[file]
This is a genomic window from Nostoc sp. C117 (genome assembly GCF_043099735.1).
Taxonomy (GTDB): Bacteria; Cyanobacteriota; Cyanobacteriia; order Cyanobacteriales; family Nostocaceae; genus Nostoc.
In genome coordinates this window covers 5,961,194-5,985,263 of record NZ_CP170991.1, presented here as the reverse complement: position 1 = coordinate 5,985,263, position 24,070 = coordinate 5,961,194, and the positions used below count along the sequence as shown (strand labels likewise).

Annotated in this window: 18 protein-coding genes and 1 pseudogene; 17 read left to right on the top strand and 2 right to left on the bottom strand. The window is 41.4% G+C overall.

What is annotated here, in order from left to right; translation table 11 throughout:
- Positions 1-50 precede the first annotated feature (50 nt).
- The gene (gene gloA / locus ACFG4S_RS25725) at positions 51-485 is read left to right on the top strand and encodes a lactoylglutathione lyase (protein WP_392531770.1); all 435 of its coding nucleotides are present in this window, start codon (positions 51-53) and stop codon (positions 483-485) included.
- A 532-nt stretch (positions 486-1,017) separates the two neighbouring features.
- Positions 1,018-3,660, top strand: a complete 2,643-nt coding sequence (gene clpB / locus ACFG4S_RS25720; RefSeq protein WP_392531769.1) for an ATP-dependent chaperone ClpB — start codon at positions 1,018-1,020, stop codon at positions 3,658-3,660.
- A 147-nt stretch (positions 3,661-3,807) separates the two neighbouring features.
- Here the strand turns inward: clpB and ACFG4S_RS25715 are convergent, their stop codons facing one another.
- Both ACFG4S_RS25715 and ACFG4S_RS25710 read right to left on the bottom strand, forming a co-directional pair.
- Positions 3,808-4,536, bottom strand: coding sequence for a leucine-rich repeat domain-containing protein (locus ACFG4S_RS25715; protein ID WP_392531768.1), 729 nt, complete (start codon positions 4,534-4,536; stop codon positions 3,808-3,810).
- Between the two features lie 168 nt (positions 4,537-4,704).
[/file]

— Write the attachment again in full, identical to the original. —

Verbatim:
This is a genomic window from Nostoc sp. C117 (genome assembly GCF_043099735.1).
Taxonomy (GTDB): Bacteria; Cyanobacteriota; Cyanobacteriia; order Cyanobacteriales; family Nostocaceae; genus Nostoc.
In genome coordinates this window covers 5,961,194-5,985,263 of record NZ_CP170991.1, presented here as the reverse complement: position 1 = coordinate 5,985,263, position 24,070 = coordinate 5,961,194, and the positions used below count along the sequence as shown (strand labels likewise).

Annotated in this window: 18 protein-coding genes and 1 pseudogene; 17 read left to right on the top strand and 2 right to left on the bottom strand. The window is 41.4% G+C overall.

What is annotated here, in order from left to right; translation table 11 throughout:
- Positions 1-50 precede the first annotated feature (50 nt).
- The gene (gene gloA / locus ACFG4S_RS25725) at positions 51-485 is read left to right on the top strand and encodes a lactoylglutathione lyase (protein WP_392531770.1); all 435 of its coding nucleotides are present in this window, start codon (positions 51-53) and stop codon (positions 483-485) included.
- A 532-nt stretch (positions 486-1,017) separates the two neighbouring features.
- Positions 1,018-3,660, top strand: a complete 2,643-nt coding sequence (gene clpB / locus ACFG4S_RS25720; RefSeq protein WP_392531769.1) for an ATP-dependent chaperone ClpB — start codon at positions 1,018-1,020, stop codon at positions 3,658-3,660.
- A 147-nt stretch (positions 3,661-3,807) separates the two neighbouring features.
- Here the strand turns inward: clpB and ACFG4S_RS25715 are convergent, their stop codons facing one another.
- Both ACFG4S_RS25715 and ACFG4S_RS25710 read right to left on the bottom strand, forming a co-directional pair.
- Positions 3,808-4,536, bottom strand: coding sequence for a leucine-rich repeat domain-containing protein (locus ACFG4S_RS25715; protein ID WP_392531768.1), 729 nt, complete (start codon positions 4,534-4,536; stop codon positions 3,808-3,810).
- Between the two features lie 168 nt (positions 4,537-4,704).